Iran’s persecution of Baha’i followers is a ‘crime against humanity’

The mistreatment of the Baha'i community in Iran has 'impacted virtually every aspect' of their lives, said Human Rights Watch
The mistreatment of the Baha'i community in Iran has 'impacted virtually every aspect' of their lives, said Human Rights Watch - OLI SCARFF/AFP

The Iranian authorities’ persecution of the Baha’i minority since the Islamic Revolution of 1979 constitutes a crime against humanity, Human Rights Watch (HRW) said on Monday.

The New York-based group said that the Baha’is, Iran’s largest non-Muslim minority, faced repression including arbitrary arrest, property confiscation, restrictions on school and job opportunities, and even the right to a dignified burial.

“The cumulative impact of authorities’ decades-long systematic repression is an intentional and severe deprivation of Baha’is’ fundamental rights and amounts to the crime against humanity of persecution,” HRW said.

It argued that this fell within the scope of the International Criminal Court, whose statute defines persecution as the intentional and severe deprivation of fundamental rights contrary to international law on national, religious or ethnic grounds.

Repression is government policy

HRW said that while the intensity of violations against Baha’is “has varied over time”, the persecution of the community has remained constant, “impacting virtually every aspect of Baha’is’ private and public lives”.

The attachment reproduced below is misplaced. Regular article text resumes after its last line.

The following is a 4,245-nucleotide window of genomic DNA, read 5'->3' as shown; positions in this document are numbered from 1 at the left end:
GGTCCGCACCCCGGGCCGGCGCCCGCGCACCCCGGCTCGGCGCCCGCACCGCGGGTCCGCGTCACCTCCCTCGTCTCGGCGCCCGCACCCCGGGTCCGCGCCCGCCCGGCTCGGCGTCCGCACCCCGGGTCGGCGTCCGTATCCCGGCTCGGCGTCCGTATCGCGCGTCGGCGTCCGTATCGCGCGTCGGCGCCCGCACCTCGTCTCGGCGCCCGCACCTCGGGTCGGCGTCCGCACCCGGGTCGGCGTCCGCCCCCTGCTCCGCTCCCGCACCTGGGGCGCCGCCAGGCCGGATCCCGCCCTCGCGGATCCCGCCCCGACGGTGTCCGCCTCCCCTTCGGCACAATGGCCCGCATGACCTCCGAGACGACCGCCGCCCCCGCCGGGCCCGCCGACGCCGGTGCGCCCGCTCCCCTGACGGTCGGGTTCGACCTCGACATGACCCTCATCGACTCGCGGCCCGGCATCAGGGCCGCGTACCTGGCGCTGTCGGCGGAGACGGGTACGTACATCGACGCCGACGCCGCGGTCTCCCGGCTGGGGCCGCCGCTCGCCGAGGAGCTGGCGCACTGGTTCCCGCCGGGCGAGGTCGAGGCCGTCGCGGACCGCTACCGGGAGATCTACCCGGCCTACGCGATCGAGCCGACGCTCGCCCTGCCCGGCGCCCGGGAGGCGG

It said the Islamic republic holds “extreme animus against adherents of the Baha’i faith” and repression of the minority was enshrined in Iranian law and is official government policy.

“Iranian authorities deprive Baha’is of their fundamental rights in every aspect of their lives, not due to their actions, but simply for belonging to a faith group,” said Michael Page, the deputy Middle East director of HRW.

“It is critically important to increase international pressure on Iran to end this crime against humanity.”

This is believed to be the first time a leading international organisation has labelled Iran’s treatment of the Baha’is as a crime against humanity.

Faith not recognised by constitution

Unlike other minorities, Baha’is do not have their faith recognised by Iran’s constitution and have no reserved seats in parliament.

The number of members of the community who remain in Iran is not known, but activists believe there could still be several hundred thousand.

The Baha’i faith is a relatively young monotheistic religion with spiritual roots dating back to the early 19th century in Iran.

HRW said that as a religious minority unrecognised in Iran’s constitution, Baha’is are prohibited from freely holding prayers, even in private.

They have been the target of “periodic state-backed incitement-to-hatred campaigns” while intelligence and judicial authorities regularly raid Baha’is’ homes, confiscate their belongings and arrest or summon them for questioning.

Banned from most public-sector jobs

Senior community figures Mahvash Sabet, a 71-year-old poet, and Fariba Kamalabadi, 61, were both arrested in July 2022 and are serving 10-year jail sentences.

Both had previously been jailed by the authorities over the past two decades.

Iranian authorities continue to “systematically prevent students who identify as Baha’i from registering at universities”, HRW said, while Baha’is are effectively banned from most public-sector jobs.

Even in death, “local authorities interfere with burial processes and refuse to allow Baha’is to bury their loved ones in historically Baha’i cemeteries”, it added.

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